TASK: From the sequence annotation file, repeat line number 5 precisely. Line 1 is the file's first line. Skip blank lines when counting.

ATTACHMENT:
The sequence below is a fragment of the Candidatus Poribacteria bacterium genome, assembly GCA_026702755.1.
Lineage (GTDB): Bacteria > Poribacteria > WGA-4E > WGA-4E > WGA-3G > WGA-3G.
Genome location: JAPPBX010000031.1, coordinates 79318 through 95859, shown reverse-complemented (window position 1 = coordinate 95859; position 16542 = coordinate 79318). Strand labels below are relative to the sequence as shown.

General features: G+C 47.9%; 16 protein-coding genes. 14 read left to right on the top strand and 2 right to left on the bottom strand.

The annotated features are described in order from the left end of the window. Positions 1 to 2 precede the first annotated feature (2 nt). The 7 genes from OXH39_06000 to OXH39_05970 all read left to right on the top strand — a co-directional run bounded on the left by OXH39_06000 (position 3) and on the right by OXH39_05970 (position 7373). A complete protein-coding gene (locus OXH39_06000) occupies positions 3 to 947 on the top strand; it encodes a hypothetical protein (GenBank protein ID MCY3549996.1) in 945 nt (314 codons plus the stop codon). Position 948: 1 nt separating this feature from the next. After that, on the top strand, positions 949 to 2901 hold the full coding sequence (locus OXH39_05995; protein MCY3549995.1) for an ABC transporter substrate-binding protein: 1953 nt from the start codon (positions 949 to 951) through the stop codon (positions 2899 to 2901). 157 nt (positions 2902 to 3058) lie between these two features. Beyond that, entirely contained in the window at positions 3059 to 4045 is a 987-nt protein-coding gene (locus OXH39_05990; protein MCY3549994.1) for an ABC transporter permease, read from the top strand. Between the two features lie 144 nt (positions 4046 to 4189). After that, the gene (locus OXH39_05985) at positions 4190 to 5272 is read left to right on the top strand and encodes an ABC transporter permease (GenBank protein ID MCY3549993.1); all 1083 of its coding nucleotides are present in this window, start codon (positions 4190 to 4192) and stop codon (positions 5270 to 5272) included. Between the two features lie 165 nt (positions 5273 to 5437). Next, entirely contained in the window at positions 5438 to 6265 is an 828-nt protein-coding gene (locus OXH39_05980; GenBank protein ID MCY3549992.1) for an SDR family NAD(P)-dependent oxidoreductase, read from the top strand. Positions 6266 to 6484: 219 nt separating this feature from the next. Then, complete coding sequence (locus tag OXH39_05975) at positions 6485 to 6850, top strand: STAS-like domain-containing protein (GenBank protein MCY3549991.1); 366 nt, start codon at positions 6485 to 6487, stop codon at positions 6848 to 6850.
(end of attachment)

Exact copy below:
The annotated features are described in order from the left end of the window. Positions 1 to 2 precede the first annotated feature (2 nt). The 7 genes from OXH39_06000 to OXH39_05970 all read left to right on the top strand — a co-directional run bounded on the left by OXH39_06000 (position 3) and on the right by OXH39_05970 (position 7373). A complete protein-coding gene (locus OXH39_06000) occupies positions 3 to 947 on the top strand; it encodes a hypothetical protein (GenBank protein ID MCY3549996.1) in 945 nt (314 codons plus the stop codon). Position 948: 1 nt separating this feature from the next. After that, on the top strand, positions 949 to 2901 hold the full coding sequence (locus OXH39_05995; protein MCY3549995.1) for an ABC transporter substrate-binding protein: 1953 nt from the start codon (positions 949 to 951) through the stop codon (positions 2899 to 2901). 157 nt (positions 2902 to 3058) lie between these two features. Beyond that, entirely contained in the window at positions 3059 to 4045 is a 987-nt protein-coding gene (locus OXH39_05990; protein MCY3549994.1) for an ABC transporter permease, read from the top strand. Between the two features lie 144 nt (positions 4046 to 4189). After that, the gene (locus OXH39_05985) at positions 4190 to 5272 is read left to right on the top strand and encodes an ABC transporter permease (GenBank protein ID MCY3549993.1); all 1083 of its coding nucleotides are present in this window, start codon (positions 4190 to 4192) and stop codon (positions 5270 to 5272) included. Between the two features lie 165 nt (positions 5273 to 5437). Next, entirely contained in the window at positions 5438 to 6265 is an 828-nt protein-coding gene (locus OXH39_05980; GenBank protein ID MCY3549992.1) for an SDR family NAD(P)-dependent oxidoreductase, read from the top strand. Positions 6266 to 6484: 219 nt separating this feature from the next. Then, complete coding sequence (locus tag OXH39_05975) at positions 6485 to 6850, top strand: STAS-like domain-containing protein (GenBank protein MCY3549991.1); 366 nt, start codon at positions 6485 to 6487, stop codon at positions 6848 to 6850.